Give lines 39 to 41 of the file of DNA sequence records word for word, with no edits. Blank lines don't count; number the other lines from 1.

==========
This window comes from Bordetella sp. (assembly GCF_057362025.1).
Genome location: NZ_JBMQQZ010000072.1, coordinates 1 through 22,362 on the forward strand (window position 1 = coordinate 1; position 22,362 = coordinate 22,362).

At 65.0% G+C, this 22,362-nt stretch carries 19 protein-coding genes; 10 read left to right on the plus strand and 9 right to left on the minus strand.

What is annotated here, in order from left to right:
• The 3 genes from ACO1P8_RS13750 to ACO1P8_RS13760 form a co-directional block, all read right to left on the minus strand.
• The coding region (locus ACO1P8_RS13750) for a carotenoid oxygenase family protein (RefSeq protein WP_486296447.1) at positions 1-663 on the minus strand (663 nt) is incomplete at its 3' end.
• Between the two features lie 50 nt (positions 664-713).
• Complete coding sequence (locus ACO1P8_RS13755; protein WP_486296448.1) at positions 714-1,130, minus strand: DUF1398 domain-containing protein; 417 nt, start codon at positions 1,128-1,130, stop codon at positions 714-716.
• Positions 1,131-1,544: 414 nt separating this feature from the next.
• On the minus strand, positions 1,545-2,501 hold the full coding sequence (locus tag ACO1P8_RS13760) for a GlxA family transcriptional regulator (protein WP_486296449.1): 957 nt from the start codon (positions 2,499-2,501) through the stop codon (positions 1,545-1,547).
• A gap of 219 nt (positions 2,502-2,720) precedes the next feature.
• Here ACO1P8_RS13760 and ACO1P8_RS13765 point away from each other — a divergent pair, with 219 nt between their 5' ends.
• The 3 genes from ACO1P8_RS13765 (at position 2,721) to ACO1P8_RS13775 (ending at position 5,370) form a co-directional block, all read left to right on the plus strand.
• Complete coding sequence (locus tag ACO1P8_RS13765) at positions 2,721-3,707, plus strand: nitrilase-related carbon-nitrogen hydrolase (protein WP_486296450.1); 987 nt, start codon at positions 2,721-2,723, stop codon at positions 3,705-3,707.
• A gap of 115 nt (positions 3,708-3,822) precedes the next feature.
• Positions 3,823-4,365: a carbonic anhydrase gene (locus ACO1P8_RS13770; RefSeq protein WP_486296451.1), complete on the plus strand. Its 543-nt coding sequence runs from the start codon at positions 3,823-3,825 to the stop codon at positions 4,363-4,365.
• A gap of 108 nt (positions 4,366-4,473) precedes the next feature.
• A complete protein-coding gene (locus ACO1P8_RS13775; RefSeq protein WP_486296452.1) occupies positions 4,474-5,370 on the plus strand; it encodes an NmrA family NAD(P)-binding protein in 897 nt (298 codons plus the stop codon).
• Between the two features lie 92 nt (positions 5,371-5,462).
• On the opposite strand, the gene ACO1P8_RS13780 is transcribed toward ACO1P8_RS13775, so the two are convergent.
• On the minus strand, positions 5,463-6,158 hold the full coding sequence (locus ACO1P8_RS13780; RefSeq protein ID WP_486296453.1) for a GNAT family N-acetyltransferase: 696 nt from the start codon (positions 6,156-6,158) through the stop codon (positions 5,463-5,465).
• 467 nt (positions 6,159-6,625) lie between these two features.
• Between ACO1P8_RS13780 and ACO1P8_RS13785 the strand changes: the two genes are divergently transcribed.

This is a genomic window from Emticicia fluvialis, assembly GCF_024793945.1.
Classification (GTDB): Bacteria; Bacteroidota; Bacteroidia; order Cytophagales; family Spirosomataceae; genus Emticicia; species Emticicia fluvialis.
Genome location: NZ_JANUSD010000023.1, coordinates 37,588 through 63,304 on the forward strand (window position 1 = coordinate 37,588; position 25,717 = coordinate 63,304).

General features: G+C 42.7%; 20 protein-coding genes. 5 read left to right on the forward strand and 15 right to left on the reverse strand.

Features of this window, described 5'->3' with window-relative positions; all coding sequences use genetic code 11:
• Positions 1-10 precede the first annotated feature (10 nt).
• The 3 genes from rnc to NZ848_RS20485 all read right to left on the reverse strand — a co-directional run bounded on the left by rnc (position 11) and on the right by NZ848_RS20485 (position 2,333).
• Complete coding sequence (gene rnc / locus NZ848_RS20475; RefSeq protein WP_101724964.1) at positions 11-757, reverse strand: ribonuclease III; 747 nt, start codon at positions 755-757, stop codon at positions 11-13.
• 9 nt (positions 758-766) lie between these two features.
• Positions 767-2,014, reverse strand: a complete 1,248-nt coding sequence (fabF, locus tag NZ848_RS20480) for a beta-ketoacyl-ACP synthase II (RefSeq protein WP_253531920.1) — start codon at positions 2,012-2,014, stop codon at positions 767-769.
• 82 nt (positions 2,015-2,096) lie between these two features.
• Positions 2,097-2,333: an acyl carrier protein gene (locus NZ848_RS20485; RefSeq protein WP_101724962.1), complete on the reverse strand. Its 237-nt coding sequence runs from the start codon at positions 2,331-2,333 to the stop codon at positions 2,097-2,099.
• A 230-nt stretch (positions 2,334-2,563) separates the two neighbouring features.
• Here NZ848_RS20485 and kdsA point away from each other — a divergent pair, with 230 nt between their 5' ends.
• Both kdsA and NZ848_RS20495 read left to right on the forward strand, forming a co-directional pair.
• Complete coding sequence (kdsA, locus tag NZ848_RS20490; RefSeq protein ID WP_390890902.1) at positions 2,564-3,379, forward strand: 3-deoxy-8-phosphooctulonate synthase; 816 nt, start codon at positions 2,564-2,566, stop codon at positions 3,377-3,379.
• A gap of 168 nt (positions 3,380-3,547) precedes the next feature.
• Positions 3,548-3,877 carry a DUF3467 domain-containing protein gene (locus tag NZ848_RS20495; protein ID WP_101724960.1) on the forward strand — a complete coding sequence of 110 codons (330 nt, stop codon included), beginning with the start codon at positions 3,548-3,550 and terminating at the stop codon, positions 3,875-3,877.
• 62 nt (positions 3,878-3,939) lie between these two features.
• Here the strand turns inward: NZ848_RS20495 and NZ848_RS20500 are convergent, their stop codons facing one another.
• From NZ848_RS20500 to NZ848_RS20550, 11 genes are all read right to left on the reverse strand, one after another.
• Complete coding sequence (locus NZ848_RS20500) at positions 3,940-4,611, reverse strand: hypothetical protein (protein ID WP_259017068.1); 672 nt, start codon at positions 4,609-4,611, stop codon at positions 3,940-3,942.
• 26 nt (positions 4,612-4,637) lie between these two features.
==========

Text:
• Complete coding sequence (kdsA, locus tag NZ848_RS20490; RefSeq protein ID WP_390890902.1) at positions 2,564-3,379, forward strand: 3-deoxy-8-phosphooctulonate synthase; 816 nt, start codon at positions 2,564-2,566, stop codon at positions 3,377-3,379.
• A gap of 168 nt (positions 3,380-3,547) precedes the next feature.
• Positions 3,548-3,877 carry a DUF3467 domain-containing protein gene (locus tag NZ848_RS20495; protein ID WP_101724960.1) on the forward strand — a complete coding sequence of 110 codons (330 nt, stop codon included), beginning with the start codon at positions 3,548-3,550 and terminating at the stop codon, positions 3,875-3,877.